Wake Forest University is using the largest amount of grant money it has ever received to expand an environmental research center in Peru.

The center will study the human impact of the loss of rain forests in the Amazon.

WFU received $9.5 million in grants for the project, called the Centro de Innovacion Cientifica Amazonico (CINCIA), or, translated into English, the Center for Amazonian Scientific Innovation, said Luis Fernandez, a WFU biology researcher and the center’s executive director.

The center promotes the sustainable use of tropical landscapes, combats environmental destruction and improves human health in the province of Madre de Dios in Peru, WFU said in a statement. The Madre de Dios is about the size of South Carolina. Tropical rain forests in the Amazon Basin lie in the region.

The center, which now occupies a small office, is in the province’s capital, Puerto Maldonado, Fernandez said. The center will be expanded to include a laboratory and additional space for scientists.

The center and the Peruvian government’s Ministry of Environment will work together to prevent a widening human health crisis linked to mercury contamination among Peruvian people, Fernandez said.

In Peru, more than 172,000 acres of virgin tropical forests have been clear-cut in the past 10 years because of illegal gold mining and logging, creating barren wastelands, WFU said. The mining industry releases 40 tons of toxic mercury annually into rivers and lakes, contaminating air, water, soil, wildlife and people.

The mercury contamination causes neurological and immune system disorders in humans, Fernandez said.

“The mercury gets into the fish, and people eat the fish,” he said. “It takes years for symptoms of contamination to show up in people.”

Attacking ‘societal problem’

Miles Silman, a WFU conservation biologist who has conducted research in Peru for 25 years, will serve as the center’s associate director for science.

“What happens in the forests of the Amazon echoes around the world,” Silman said in a WFU news video posted to YouTube. “When we think of things as basic as weather patterns and rainfall, things that we rely on for growing crops and for living our lives, those are tied back to the major places on the planet where energy gets put into the atmosphere, and the Amazon is one of those centers.”

The project will not create a new curriculum at Wake Forest, he said, but it will support students in other majors, such as biology and chemistry.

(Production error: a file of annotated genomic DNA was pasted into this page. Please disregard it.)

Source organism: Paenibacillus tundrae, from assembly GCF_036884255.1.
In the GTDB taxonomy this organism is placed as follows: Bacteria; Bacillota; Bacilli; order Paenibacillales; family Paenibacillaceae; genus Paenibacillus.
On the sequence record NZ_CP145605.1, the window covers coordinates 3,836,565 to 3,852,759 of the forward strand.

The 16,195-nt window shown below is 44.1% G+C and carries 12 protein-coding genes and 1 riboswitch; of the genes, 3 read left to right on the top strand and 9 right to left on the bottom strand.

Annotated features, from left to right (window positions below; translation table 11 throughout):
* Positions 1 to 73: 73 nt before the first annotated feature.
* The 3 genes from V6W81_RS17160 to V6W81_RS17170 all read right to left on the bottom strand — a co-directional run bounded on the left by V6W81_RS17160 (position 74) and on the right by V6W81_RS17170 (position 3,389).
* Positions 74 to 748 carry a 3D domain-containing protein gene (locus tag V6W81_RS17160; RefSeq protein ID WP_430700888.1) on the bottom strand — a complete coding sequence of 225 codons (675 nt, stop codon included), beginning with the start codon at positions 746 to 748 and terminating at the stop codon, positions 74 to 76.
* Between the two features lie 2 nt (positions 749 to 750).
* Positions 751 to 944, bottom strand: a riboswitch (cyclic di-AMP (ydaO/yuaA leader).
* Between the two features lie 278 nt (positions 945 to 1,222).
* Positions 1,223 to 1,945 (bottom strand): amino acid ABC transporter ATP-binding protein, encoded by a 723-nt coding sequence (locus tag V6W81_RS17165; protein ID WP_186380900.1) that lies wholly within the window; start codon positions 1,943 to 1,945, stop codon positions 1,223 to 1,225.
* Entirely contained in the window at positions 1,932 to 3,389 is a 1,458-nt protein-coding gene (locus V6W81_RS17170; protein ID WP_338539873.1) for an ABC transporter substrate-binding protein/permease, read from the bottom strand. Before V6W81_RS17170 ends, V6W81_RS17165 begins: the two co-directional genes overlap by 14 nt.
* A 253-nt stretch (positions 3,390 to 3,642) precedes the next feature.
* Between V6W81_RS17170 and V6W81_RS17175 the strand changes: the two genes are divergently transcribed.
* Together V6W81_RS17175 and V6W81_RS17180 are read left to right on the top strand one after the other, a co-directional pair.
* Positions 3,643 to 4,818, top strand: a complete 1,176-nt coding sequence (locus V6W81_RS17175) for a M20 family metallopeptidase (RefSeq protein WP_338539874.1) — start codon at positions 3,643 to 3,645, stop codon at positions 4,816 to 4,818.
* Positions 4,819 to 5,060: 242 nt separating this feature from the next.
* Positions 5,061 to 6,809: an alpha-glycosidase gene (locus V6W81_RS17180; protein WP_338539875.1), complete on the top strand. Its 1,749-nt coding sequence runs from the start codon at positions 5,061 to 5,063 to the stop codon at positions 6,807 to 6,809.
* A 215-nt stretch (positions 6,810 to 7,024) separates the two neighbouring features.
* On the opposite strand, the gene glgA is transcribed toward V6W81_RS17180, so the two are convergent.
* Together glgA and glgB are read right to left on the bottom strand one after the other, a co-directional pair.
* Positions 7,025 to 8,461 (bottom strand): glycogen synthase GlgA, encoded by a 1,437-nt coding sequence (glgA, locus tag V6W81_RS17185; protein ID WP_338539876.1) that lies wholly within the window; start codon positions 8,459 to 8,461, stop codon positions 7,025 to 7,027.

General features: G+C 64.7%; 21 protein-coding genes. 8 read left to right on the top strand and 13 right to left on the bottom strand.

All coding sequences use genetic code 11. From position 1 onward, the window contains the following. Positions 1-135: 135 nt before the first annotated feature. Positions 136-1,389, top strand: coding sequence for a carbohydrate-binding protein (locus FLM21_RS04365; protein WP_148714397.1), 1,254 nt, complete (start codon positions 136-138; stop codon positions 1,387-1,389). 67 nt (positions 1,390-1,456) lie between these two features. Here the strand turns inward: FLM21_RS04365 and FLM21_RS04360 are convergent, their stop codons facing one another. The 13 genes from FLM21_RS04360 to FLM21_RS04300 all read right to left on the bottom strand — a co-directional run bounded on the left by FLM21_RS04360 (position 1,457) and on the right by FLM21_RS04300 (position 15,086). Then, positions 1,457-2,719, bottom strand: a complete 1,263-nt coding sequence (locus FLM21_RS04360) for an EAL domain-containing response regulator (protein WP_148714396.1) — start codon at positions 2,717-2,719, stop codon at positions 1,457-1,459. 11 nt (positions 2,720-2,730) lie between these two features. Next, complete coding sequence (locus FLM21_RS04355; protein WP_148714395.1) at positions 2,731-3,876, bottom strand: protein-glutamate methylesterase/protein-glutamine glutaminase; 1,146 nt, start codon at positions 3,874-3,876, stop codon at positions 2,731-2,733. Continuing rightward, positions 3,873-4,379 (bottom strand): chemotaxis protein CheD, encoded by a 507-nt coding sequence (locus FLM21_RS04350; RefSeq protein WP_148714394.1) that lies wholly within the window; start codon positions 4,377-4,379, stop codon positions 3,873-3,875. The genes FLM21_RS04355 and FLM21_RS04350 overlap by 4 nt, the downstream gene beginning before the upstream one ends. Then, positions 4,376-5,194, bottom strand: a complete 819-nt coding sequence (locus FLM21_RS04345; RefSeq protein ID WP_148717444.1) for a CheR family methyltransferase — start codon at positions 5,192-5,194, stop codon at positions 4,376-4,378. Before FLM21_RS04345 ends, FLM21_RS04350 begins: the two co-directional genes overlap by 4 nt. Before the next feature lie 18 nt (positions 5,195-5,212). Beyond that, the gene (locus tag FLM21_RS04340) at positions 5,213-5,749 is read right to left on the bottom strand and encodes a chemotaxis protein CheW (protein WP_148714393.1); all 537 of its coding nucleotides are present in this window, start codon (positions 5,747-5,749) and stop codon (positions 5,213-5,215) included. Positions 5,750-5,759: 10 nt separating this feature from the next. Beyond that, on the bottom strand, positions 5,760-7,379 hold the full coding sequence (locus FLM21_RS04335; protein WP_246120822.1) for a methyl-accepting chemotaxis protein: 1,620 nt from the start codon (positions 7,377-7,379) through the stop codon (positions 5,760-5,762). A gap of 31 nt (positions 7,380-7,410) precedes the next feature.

“I see this as a chance to attack what we used to call an environmental problem,” Silman said this week. “Now, this is a societal problem.”

The U.S. Agency for International Development will provide $2.5 million to help establish the center, an alliance of U.S. and Peruvian institutions led by scientists and conservationists. A coalition of environmental groups and the University of Technology and Engineering in Peru will provide $7 million to the project.

The largest grant that WFU had previously received was a $6.5 million grant from the National Institutes of Health that was awarded to the university last year to study the effects of exercise and dietary measures related to knee osteoarthritis.

Documentary spurred project

The impetus for the Peruvian project is the film “River of Gold,” which documents illegal gold mining in the Amazon Basin and the ecological devastation it caused in the region.

The film persuaded the Peruvian officials to take action and find solutions to the problem, Silman and Fernandez said.

The center will serve as a hub for Peruvian and foreign scientists to collaborate on priorities in Madre de Dios — restoration and reforestation, the reduction of human health threats from environmental mercury, detection of deforestation threats and sustainability, WFU said.

Michelle L. Klosterman, director of the global academic development center for global programs and studies, is one of the three investigators on the project.

“Our outreach efforts will include training for Peruvian teachers, as well as research apprenticeship experiences for high school, college and graduate students to build basic knowledge about biodiversity conservation as well as provide these audiences with the skills to engage in research on the impacts of degraded lands which were once pristine rain forests and biological hot spots,” Klosterman said in an email.

Justin Cantanoso, WFU’s director of journalism and a professor of practice, said he will work with Peruvian journalists to help them become scientific writers. In turn, they will communicate the value of rain forests through their newspapers, and television and radio stations. His current reporting on the impact of climate change is supported by the Pulitzer Center on Crisis reporting in Washington.

Cantanoso will help scientists tell their stories to journalists, he said. Scientists are being hired to work on the project, and the center is expected to begin its work this summer.

Cantanoso described the miners as “poor people who are trying to make a living in a place where they are very few jobs.”

jhinton@wsjournal.com (336) 727-7299 @jhintonWSJ

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